The Washington Times quoted him as saying, "My life has changed. Time doesn't heal all wounds, but it does help," and adding that he wants to spend time with his girlfriend, a son graduating from college and three grandchildren.
He added, "Radio is not something I can get out of my blood. I just don't know where I fit right now. I need to get some down time and see what happens next."
WJFK general manager Michael Hughes told the paper, "To say Don will be missed is an understatement He delivers for his audience every single minute of every hour he's on the air and that kind of talent is hard to find. For the better part of two decades, Don has kept us all entertained and engaged with his ability to tell it like it is and willingness to share the most personal of details in his own life,"
The show will be renamed the "Mike O'Meara Show" and will continue with regulars Buzz Burbank, Robb Spewak and Joe Ardinger and Hughses said it "will have that same familiar feeling with a few new elements and surprises."
In Los Angeles, the Los Angeles Times has reported the death of long-time KFWB-AM on-air personality Don Herbert who joined the station -now owned by CBS Radio - when it converted to an all-news format in 1968. He remained there for 30 years.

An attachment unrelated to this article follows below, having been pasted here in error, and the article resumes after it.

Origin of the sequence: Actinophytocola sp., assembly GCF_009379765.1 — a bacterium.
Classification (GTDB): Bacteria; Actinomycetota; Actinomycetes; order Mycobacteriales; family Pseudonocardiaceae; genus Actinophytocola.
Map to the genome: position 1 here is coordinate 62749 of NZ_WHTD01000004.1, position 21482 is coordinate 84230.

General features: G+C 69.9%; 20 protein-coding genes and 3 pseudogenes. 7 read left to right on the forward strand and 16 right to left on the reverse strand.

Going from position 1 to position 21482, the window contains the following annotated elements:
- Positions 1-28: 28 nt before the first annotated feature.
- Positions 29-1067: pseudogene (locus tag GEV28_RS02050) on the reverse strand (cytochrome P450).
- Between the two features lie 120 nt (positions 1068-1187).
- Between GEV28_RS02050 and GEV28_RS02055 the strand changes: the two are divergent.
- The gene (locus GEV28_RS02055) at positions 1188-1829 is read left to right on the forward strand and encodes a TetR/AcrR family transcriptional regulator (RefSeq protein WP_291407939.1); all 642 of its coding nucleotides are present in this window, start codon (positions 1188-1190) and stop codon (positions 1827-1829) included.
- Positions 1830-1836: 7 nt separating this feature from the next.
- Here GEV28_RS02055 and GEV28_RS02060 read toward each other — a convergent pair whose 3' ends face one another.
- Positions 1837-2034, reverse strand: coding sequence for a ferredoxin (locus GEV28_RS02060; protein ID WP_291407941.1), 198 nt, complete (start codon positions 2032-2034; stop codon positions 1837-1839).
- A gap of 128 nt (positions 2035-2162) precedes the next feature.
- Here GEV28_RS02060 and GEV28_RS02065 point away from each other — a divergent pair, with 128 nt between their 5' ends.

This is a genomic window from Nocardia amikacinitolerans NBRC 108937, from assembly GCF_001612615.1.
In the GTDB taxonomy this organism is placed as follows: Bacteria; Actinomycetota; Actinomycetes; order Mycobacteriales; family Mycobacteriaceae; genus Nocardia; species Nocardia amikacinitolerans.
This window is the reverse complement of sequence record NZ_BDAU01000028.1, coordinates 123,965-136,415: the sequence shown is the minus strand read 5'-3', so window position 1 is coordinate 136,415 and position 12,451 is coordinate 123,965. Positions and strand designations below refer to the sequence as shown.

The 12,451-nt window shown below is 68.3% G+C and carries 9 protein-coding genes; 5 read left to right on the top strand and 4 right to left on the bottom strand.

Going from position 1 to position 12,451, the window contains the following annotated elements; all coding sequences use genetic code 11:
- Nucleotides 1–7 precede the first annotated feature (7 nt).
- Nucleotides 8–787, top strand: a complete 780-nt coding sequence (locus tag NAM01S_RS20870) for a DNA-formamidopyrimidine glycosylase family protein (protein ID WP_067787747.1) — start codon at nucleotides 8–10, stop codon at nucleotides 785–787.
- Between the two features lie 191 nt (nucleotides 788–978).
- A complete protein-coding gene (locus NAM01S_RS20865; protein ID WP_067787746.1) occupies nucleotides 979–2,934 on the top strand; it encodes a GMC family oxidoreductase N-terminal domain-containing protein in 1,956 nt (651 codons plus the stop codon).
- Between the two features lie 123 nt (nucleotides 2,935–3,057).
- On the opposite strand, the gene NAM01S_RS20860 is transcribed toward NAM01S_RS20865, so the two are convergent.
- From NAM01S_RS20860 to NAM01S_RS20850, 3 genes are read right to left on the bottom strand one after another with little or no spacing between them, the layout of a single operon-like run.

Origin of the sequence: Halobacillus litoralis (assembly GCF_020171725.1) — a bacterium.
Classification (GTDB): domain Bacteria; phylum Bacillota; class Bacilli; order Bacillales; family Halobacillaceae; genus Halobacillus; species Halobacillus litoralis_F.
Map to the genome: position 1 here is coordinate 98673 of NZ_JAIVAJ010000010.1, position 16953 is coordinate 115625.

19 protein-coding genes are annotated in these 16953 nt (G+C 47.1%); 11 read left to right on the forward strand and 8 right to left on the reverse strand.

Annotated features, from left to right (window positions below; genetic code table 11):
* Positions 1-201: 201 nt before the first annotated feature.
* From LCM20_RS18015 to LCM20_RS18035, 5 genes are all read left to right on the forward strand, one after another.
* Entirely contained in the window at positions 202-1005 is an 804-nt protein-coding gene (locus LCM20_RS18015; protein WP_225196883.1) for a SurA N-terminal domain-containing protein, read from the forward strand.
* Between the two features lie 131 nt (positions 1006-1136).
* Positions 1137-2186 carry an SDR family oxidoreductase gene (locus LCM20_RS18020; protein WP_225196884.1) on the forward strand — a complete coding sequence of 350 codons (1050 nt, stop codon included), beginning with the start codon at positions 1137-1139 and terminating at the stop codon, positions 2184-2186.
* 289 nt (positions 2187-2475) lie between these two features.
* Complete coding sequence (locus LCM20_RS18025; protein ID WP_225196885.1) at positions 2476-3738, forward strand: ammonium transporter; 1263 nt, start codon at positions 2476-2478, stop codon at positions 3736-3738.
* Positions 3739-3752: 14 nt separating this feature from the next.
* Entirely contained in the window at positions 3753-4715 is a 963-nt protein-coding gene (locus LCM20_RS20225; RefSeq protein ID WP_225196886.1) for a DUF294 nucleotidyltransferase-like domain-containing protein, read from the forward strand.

Herbert, born Herb Rosenblum in Brooklyn in 1935, majored in broadcasting at the University of Alabama. He worked in radio and television stations in Little Rock, Arkansas, and Washington, D.C., before arriving in Southern California.
After joining KFWB in 1968 he worked as an anchor and reported on many major news stories in the country that year, including the assassinations of Sen. Robert F. Kennedy and the Rev. Martin Luther King Jr.
The Times notes his interest in science and medical news that led to what he considered one of his greatest accomplishments as a newsman, a series of reports called Operation Heart Start, which led tens of thousands of people to be trained in CPR.
Los Angeles Times report:
Washington Times report:
2008-02-05: British DJ Tony Blackburn, whose career began on the "pirate" stations Radio Caroline and Radio London in the 1960s and who was the launch DJ on BBC Radio 1 in 1967 is to joining Guardian Media Group's Smooth FM to host its weekend breakfast show.